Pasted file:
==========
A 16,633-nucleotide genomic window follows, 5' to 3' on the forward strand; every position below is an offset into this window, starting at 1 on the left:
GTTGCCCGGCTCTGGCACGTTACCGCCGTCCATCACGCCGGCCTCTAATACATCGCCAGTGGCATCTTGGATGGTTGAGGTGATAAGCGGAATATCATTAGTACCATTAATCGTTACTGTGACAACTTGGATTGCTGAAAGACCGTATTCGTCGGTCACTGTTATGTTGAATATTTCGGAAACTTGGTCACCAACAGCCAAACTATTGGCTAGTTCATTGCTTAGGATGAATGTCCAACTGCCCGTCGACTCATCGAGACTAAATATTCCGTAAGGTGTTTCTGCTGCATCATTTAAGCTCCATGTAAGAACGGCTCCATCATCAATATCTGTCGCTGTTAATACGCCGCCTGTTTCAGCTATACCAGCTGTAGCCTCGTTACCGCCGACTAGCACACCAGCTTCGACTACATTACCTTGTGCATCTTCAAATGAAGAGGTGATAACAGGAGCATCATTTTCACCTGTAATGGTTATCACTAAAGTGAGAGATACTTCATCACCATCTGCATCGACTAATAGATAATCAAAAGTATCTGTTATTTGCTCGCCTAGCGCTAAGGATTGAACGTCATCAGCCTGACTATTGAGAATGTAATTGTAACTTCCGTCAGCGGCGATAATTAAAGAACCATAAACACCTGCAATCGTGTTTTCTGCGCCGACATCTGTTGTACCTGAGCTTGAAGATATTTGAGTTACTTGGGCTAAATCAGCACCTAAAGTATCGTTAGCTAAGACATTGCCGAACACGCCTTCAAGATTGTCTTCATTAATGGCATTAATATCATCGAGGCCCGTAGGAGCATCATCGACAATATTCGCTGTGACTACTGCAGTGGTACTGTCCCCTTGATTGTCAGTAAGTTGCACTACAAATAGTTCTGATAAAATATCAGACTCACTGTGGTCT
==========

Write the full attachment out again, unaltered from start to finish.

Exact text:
A 16,633-nucleotide genomic window follows, 5' to 3' on the forward strand; every position below is an offset into this window, starting at 1 on the left:
GTTGCCCGGCTCTGGCACGTTACCGCCGTCCATCACGCCGGCCTCTAATACATCGCCAGTGGCATCTTGGATGGTTGAGGTGATAAGCGGAATATCATTAGTACCATTAATCGTTACTGTGACAACTTGGATTGCTGAAAGACCGTATTCGTCGGTCACTGTTATGTTGAATATTTCGGAAACTTGGTCACCAACAGCCAAACTATTGGCTAGTTCATTGCTTAGGATGAATGTCCAACTGCCCGTCGACTCATCGAGACTAAATATTCCGTAAGGTGTTTCTGCTGCATCATTTAAGCTCCATGTAAGAACGGCTCCATCATCAATATCTGTCGCTGTTAATACGCCGCCTGTTTCAGCTATACCAGCTGTAGCCTCGTTACCGCCGACTAGCACACCAGCTTCGACTACATTACCTTGTGCATCTTCAAATGAAGAGGTGATAACAGGAGCATCATTTTCACCTGTAATGGTTATCACTAAAGTGAGAGATACTTCATCACCATCTGCATCGACTAATAGATAATCAAAAGTATCTGTTATTTGCTCGCCTAGCGCTAAGGATTGAACGTCATCAGCCTGACTATTGAGAATGTAATTGTAACTTCCGTCAGCGGCGATAATTAAAGAACCATAAACACCTGCAATCGTGTTTTCTGCGCCGACATCTGTTGTACCTGAGCTTGAAGATATTTGAGTTACTTGGGCTAAATCAGCACCTAAAGTATCGTTAGCTAAGACATTGCCGAACACGCCTTCAAGATTGTCTTCATTAATGGCATTAATATCATCGAGGCCCGTAGGAGCATCATCGACAATATTCGCTGTGACTACTGCAGTGGTACTGTCCCCTTGATTGTCAGTAAGTTGCACTACAAATAGTTCTGATAAAATATCAGACTCACTGTGGTCT